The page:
Appleton's Cyclopedia of American Biography, edited by James
Grant Wilson, John Fiske and Stanley L. Klos. Six volumes, New York: D. Appleton
and Company, 1887-1889 and 1999. Virtualology.com warns that these 19th Century
biographies contain errors and bias. We rely on volunteers to edit the historic
biographies on a continual basis. If you would like to edit this biographyplease
submit a rewritten biography in text form.
If acceptable, the new biography will be published above the 19th Century
Appleton's Cyclopedia Biography citing the volunteer editor
Virtual American Biographies
Over 30,000 personalities
with thousands of 19th Century illustrations, signatures, and exceptional life
welcomes editing and additions to the
biographies. To become this site's editor or a contributor
or e-mail Virtualology here.
CUSTIS, George Washington Parke, author, born at Mount Airy, Maryland, 30 April 1781; died at Arlington House, Fairfax County, Virginia, 10 October 1857. His father, Colonel John Parke Custis, the son of Mrs. Washington by her first husband, was aide-de-camp to Washington at the siege of Yorktown, and died 5 November 1781, aged twenty-eight. The son had his early home at Mount Vernon, pursued his classical studies at St. John's College and at Princeton, and remained a member of Washington's family until the death of Mrs. Washington in 1802, when he built Arlington House on an estate of 1,000 acres near Washington, which he had inherited from his father. After the death in 1852 of his sister, Eleanor Parke Custis, wife of Major Lawrence Lewis, he was the sole surviving member of Washington's family, and his residence was for many years a favorite resort, owing to the interesting relics of that family which it contained. Mr. Custis married in early life Mary Lee Fitzhugh, of Virginia, and left a daughter, who married Robert E. Lee. The Arlington estate was confiscated during the civil war, and is now held as national property, and is the site of a national soldiers' cemetery. The house is represented in the accompanying illustration. Mr. Custis was in his early days an eloquent and effective speaker. He wrote orations and plays, and during his latter years executed a number of large paintings of Revolutionary battles. His "Recollections of Washington," originally contributed to the "National Intelligencer," was published in book-form, with a memoir by his daughter and notes by Benson J. Lossing (New York, 1860).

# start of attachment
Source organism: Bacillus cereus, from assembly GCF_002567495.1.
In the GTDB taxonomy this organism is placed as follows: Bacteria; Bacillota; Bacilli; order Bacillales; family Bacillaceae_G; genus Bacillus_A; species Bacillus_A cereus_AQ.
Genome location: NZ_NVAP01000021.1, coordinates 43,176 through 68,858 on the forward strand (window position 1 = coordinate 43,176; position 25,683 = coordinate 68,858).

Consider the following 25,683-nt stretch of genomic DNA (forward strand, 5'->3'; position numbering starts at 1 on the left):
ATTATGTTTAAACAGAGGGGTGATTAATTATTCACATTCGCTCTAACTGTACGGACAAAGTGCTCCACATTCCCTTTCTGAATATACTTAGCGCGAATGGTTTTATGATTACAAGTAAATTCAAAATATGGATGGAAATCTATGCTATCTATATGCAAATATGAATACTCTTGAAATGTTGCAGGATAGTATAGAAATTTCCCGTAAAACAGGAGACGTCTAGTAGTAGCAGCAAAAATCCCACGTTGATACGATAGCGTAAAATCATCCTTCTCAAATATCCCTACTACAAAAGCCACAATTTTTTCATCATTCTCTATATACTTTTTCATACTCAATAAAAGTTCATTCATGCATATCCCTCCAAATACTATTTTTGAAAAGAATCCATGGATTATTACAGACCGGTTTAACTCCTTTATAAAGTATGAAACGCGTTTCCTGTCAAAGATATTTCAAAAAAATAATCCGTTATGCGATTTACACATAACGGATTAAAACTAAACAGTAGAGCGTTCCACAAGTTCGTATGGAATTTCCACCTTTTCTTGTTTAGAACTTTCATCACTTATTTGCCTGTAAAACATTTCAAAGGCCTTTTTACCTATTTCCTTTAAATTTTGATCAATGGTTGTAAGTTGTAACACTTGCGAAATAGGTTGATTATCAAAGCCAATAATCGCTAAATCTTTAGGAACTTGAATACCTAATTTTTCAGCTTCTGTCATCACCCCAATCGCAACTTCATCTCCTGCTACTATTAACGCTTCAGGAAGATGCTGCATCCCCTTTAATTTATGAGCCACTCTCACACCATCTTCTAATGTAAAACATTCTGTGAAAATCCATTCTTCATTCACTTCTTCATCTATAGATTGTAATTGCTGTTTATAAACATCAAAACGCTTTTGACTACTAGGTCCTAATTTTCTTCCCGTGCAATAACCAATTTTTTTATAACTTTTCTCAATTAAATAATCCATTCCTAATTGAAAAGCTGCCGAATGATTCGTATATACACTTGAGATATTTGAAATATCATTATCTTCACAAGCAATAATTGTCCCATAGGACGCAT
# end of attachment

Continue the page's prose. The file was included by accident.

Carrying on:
This site and its contents are not affiliated, connected,
associated with or authorized by the individual, family,
friends, or trademarked entities utilizing any part or
the subject's entire name. Any official or affiliated
sites that are related to this subject will be hyper
linked below upon submission
and Evisum, Inc. review.
Please join us in our mission to incorporate America's Four United Republics discovery-based curriculum into the classroom of every primary and secondary school in the United States of America by July 2, 2026, the nation’s 250th birthday. , the United States of America: We The
People. Click Here